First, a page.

not retiring from life

Yesterday I went out rowing in a double with a woman who is a bit less than a decade older than me. She has four children, all rowers, the younest of whom is just starting college. She go involved with the rowing club to support her kids, and decided to learn herself about 5 years ago; her husband took up the sport two years ago.

I think this is all absolutely wonderful, for them, for their kids, for the other juniors and parents at the club. I get so frustrated at people who center their lives entirely around their children, who do nothing but pick fun activities for their kids and then spend their own time just taking the kids to and fro and helping out at those activities. I know kids take up lots of time and attention; I know it’s nearly impossible to exercise while minding a toddler and that your own pursuits often have to be scheduled around your kids’ needs. But it is demonstrably not impossible to have your own activities, especially not after they’re in school. People do it all the time, Q.E.D. it can be done. I think not having your own fun cheats not only you (and why are you less valuable than your kids?) but cheats them too.

I get annoyed at high school rowers who think they’re done with the sport forever if they don’t get to row in college, or with collegiate rowers who think they have to say goodbye to their oars forever. There’s a whol world of open and masters’ rowing, and depending how seriously you want to take it, you can train and compete at as high a level you want, for a very long time. The oldest competitor I ever met personally was 91 – and thanks to his age handicap, he and his partner very nearly beat Rudder and T2 in a doubles race once.

But it’s not just about sports. There’s a common lament that once upon a time, kids were eager to grow up and assume adult rights and responsibilities, which nowadays in these degenerate times kids have no desire to grow up and instead adults act like kids. Well, hell, yeah, of course – when we keep teaching the lesson that only kids or young adults get to have any fun, that at a certain time you have to settle down, fade into the background, and never dream of enjoying yourself again except vicariously. What kind of way is it to plan a life, where if you live to be 75 you get to spend the first third enjoying yourself, the next third only enabling others to enjoy themselves, and the last third regretting that you can’t enjoy much any more? But it’s not true and it’s not the only way to live. Luckily for me I have lots of examples of a better way, of people with and without kids who have adventures and who have fun, whatever age they are. (And also, people who view having kids as an adventure and look for the delights in every stage instead of just looking at them as a scheduling challenge.)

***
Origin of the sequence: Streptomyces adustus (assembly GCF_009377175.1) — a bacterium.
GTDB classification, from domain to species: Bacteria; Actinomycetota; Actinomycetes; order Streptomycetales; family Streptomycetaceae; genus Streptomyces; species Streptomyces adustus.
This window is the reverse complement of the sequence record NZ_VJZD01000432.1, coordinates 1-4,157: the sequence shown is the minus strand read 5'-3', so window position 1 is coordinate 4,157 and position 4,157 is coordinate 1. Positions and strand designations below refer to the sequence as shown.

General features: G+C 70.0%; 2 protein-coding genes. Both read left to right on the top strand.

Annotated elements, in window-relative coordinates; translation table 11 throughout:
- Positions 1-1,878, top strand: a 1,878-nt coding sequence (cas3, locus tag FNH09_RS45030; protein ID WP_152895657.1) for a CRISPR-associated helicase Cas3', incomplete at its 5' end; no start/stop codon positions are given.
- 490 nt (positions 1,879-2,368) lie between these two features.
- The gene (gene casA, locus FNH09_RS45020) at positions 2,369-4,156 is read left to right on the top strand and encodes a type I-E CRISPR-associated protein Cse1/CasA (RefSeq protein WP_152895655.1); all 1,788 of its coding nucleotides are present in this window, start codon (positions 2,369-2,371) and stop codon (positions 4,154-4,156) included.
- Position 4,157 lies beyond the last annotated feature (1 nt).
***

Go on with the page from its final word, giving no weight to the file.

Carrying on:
This is one of the reasons I’ve gotten so annoyed at the Liz storyline in the For Better or For Worse comic strip; it’s not that I might if she settles with Anthony instead of Paul, it’s that I hate the idea that she was all adventurous in her younger days, went off to college far away and to teach in the Far North and now it’s all out of her system and she’s ready to settle down. It’s also a reason I get annoyed at Death of the Magic books (Hooray! The kids saved the world! But now there is no more magic and they have to grow up in relentless mundanity!) or books like E. Nesbit’s and a host of others in which only children can even see any magic in the world, and adults are similarly confined to a mundane existence or even books like Diane Duane’s Young Wizards series, where the youngest wizards have all of the power and all of the biggest challenges and adults are relegated to a more administrative and guidance role.

That’s a thing I like a lot about the Harry Potter books (no Book 7 spoilers): there’s a whole wizarding world, with people of every age. Rowling’s don’t outgrow their magical talents; the adults are actually much more powerful than the kids. The wizarding world may need something from Harry, but as the challenges get bigger in each book, adults as well as his peers have to fight. Magic is a part of their lives at all ages, and adults still have adventures, still fight for what they believe in. Growing up, wizards might regret leaving Hogwarts as a lot of us Muggles regret having to leave college, but they don’t have to settle into a mundane Muggle life.

I’m glad for her sake that my rowing partner is living her own life instead of wasting the last half of it, but I also think she’s getting a good example for her kids, and for other people her own age. And for me.

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1 Response to not retiring from life

  1. l'empress says:

    No, we don’t retire from life as we grow older. My perspective is different, of course; you are only a little older than my children, and they will be the first to tell you that I may have made some adjustments, but I’m still learning about life.

    However, I think you are making some assumptions about “For Better or For Worse,” that may not be valid. Staying in one place physically does not automatically mean you are stagnating. Not saying this is the only factor here, but, if you’re trying to rear children and build stability for them, you may feel that one town/one school system/one basic group of friends is the best thing for them.

    I have high hopes for Elizabeth and Anthony. I’m just sorry we won’t see it happen.

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